Recapturing Alaska! Russia Threatens To Seize Its ‘Lost Territory’ If US Continued To Grab Its Resources

On July 7, Vyacheslav Volodin, the speaker of the Russian parliament’s lower house, warned that if the US continued to seize Russian resources abroad, Moscow could reclaim Alaska, formerly a part of the Russian territory.

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“Let America always remember; there is a part of [Russian] territory: Alaska,” Volodin said, according to multiple news outlets. “So when they start trying to dispose of our resources abroad before they do it, let them think: we also have something to return.” 

For months, tensions between the United States and Russia have been rising due to the ongoing conflict in Ukraine and the massive sanctions imposed on Moscow by the United States and its allies.

Russia has already threatened a direct conflict with the United States and NATO, stirring up concerns that the conflict may spread outside Ukraine’s borders. 

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Volodin’s remarks imply that he might favor Russia targeting Alaska in retaliation for the US freezing its assets. This maneuver could spark a dreaded military conflict between the two countries.

RBC News reports that Volodin also raised State Duma Vice Speaker Pyotr Tolstoy’s idea of holding a referendum in Alaska. 

State Duma Speaker Vyacheslav Volodin speaks during the closing plenary meeting of the spring session of the Russian State Duma, the lower house of the Russian parliament. Russian State Duma Press Service

Volodin is not the only Russian figure to have discussed the possibility of Russia recapturing Alaska from the United States.

On Russian state television earlier this year, Duma member Oleg Matveychev argued that Russia should seek the “return of all Russian properties, those of the Russian empire, the Soviet Union and current Russia, which has been seized in the United States, and so on.”

Matveychev answered yes when asked if Alaska was included in that. In response to Matveychev’s remarks, Alaska Governor Mike Dunleavy tweeted at the time: “Good luck with that! Not if we have something to say about it. We have hundreds of thousands of armed Alaskans and military members that will see it differently.”

The threats come at a time when Russia’s war plans have shifted. British intelligence reports that effective coordination between Russian fighting groups has started. The effort appears to be paying off: Eastern Ukraine’s Luhansk was successfully taken over by Russia. 

Alexander Lukashenko, the president of Belarus, has also started rattling his sabers and asserting that it’s time for Europe to face a “moral cleansing,” according to BELTA.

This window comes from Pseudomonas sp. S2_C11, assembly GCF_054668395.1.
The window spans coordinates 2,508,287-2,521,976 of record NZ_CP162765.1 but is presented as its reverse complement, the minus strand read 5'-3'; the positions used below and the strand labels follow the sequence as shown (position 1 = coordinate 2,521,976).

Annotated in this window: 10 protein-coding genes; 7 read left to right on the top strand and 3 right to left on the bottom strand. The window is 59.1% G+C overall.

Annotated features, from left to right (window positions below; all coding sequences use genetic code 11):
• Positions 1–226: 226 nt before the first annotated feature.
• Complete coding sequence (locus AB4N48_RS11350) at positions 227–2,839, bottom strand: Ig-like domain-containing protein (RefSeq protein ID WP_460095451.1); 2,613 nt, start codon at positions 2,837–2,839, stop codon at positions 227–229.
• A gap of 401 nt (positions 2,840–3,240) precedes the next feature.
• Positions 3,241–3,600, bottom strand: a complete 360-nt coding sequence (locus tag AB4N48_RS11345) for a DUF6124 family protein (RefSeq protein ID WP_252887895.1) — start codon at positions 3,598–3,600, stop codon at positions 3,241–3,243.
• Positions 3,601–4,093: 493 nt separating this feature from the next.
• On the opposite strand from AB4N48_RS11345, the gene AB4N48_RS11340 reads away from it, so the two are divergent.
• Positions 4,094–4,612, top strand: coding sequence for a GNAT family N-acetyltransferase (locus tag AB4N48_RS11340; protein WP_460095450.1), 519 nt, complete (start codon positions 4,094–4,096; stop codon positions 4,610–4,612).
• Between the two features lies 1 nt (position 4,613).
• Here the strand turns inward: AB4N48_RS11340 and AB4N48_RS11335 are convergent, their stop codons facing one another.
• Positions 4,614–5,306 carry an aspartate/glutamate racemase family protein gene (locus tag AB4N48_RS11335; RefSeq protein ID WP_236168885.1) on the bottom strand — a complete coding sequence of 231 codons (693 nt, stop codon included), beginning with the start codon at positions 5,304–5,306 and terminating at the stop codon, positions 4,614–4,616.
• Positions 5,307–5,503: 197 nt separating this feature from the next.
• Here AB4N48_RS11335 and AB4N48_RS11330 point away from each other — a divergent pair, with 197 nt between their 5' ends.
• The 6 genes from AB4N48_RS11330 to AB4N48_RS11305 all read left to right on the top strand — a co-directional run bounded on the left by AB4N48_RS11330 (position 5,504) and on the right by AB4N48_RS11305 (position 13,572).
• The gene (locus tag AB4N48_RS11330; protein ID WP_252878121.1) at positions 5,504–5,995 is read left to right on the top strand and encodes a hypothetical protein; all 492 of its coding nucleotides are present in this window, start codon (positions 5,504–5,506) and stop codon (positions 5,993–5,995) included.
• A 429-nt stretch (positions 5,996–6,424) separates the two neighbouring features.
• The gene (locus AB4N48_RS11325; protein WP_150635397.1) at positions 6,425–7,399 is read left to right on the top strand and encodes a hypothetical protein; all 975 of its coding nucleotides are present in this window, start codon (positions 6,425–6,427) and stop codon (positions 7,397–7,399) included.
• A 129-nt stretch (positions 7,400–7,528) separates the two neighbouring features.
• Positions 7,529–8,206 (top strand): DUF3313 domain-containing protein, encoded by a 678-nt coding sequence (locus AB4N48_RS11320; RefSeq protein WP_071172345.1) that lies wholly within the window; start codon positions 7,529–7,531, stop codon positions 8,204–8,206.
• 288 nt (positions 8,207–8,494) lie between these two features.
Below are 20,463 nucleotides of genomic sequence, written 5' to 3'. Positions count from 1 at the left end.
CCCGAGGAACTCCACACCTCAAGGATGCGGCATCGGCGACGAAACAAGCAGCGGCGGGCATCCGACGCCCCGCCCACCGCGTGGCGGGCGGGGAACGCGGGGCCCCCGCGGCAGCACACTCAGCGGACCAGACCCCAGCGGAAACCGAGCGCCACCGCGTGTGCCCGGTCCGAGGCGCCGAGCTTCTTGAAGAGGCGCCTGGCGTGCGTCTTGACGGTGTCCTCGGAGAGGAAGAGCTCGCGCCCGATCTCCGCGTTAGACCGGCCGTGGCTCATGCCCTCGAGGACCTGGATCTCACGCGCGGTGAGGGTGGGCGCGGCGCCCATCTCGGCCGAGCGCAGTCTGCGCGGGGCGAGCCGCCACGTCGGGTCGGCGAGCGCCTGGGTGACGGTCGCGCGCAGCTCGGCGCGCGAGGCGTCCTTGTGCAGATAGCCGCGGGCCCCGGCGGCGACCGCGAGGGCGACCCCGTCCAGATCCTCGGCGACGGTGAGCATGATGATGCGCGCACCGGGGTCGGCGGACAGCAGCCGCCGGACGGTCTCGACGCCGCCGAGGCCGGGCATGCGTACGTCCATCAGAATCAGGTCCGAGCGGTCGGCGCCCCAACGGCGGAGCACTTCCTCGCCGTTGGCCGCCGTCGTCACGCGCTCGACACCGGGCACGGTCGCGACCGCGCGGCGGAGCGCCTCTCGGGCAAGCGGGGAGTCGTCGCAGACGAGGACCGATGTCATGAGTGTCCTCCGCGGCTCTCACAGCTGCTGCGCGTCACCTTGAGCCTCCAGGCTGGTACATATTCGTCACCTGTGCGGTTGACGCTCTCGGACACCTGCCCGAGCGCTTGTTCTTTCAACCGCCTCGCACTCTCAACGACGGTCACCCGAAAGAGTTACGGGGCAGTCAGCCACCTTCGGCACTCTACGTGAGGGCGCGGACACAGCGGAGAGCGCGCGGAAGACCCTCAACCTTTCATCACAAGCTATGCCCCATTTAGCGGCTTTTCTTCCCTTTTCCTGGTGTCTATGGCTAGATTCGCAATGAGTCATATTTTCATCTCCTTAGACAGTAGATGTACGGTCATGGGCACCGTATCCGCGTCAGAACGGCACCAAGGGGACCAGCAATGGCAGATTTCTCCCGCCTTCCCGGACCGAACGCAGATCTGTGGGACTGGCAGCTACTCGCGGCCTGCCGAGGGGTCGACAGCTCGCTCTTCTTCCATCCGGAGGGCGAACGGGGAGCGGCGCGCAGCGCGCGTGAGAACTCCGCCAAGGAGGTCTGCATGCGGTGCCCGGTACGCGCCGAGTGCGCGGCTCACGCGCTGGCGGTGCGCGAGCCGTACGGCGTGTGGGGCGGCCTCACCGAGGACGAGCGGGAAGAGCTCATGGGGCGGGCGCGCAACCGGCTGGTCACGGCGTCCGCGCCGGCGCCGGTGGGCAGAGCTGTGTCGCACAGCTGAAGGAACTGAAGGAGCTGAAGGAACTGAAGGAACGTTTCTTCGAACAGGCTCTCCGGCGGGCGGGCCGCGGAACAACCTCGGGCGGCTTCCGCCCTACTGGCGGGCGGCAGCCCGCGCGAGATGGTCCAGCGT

Originally a part of the Russian Empire, Alaska is now the 49th state of the US and has a GDP of more than $50 billion. In a treaty called the Cessation of Alaska or the “Alaska Purchase,” Russia handed over Alaska to the United States in 1867. 

In what is now the state of Alaska, the United States purchased 1,518,800 square kilometers of land from Russia at the north westernmost point of the North American continent.

On March 30, 1867, the US and the Russian Empire reached an agreement for the United States to purchase Alaska for a pitiful sum of $7.2 million.

The Treaty was negotiated by Secretary of State William Seward and Edouard de Stoeckl, the Soviet Minister to the United States.

The agreement was signed by the then-Emperor of the Russian Empire, Tsar Alexander II, and US President Andrew Johnson. 

Why Did Russia Sell Alaska? 

Russia began encroaching on Siberia in 1581 when it conquered the Khanate of Sibir.

The region piqued the interest of then-Russia emperor Peter the Great. He launched two explorations from Okhotsk city and commissioned Vitus Bering to explore the Alaskan coast.

Vitus Bering arrived in Alaska in 1741 after navigating the Bering Strait. He then traveled to Yakutat and Mount Saint Elias. However, he died from scurvy during the second Kamchatka expedition in December 1741. 

His crew discovered hundreds of sea otters, foxes, and fur seals near the Aleutian Islands, which served as a glimmer of hope to an otherwise turbulent voyage due to bad weather. The weather in Alaska was deadly. 

The island, located far from the Soviet capital, was home to only 800 Russians. In 1812, the Russia decided to establish a settlement at Fort Ross on the US’ western coast.

There were numerous obstacles to overcome for the Soviets to continue to be present in Alaska.

St. Petersburg lacked the resources to support sizable territories or a military presence along the Pacific coast of North America.

Another factor was that Alaska never had more than a thousand permanent Russian residents.

The Crimean War, fought from 1853 to 1856, was the tipping point for the Russians as an Ottoman Empire alliance defeated it.

Alaska Treaty of Cessation

With over 12,000 troops lost and declining finances, the Russian Empire decided to cede its territory.

In 1859, Russia made the United States an offer to buy Alaska with the expectation that this would enable the United States to thwart the intentions of Great Britain.

Russia and the United States were allies in the 1800s due to their shared antipathy toward the British Empire. 

Alaska was formally transferred to the United States on October 18, 1867, after President Andrew Johnson signed the Treaty on May 28.

As a result of this acquisition, Russia’s presence in North America was eliminated, and the United States gained entry to the Pacific’s northernmost border.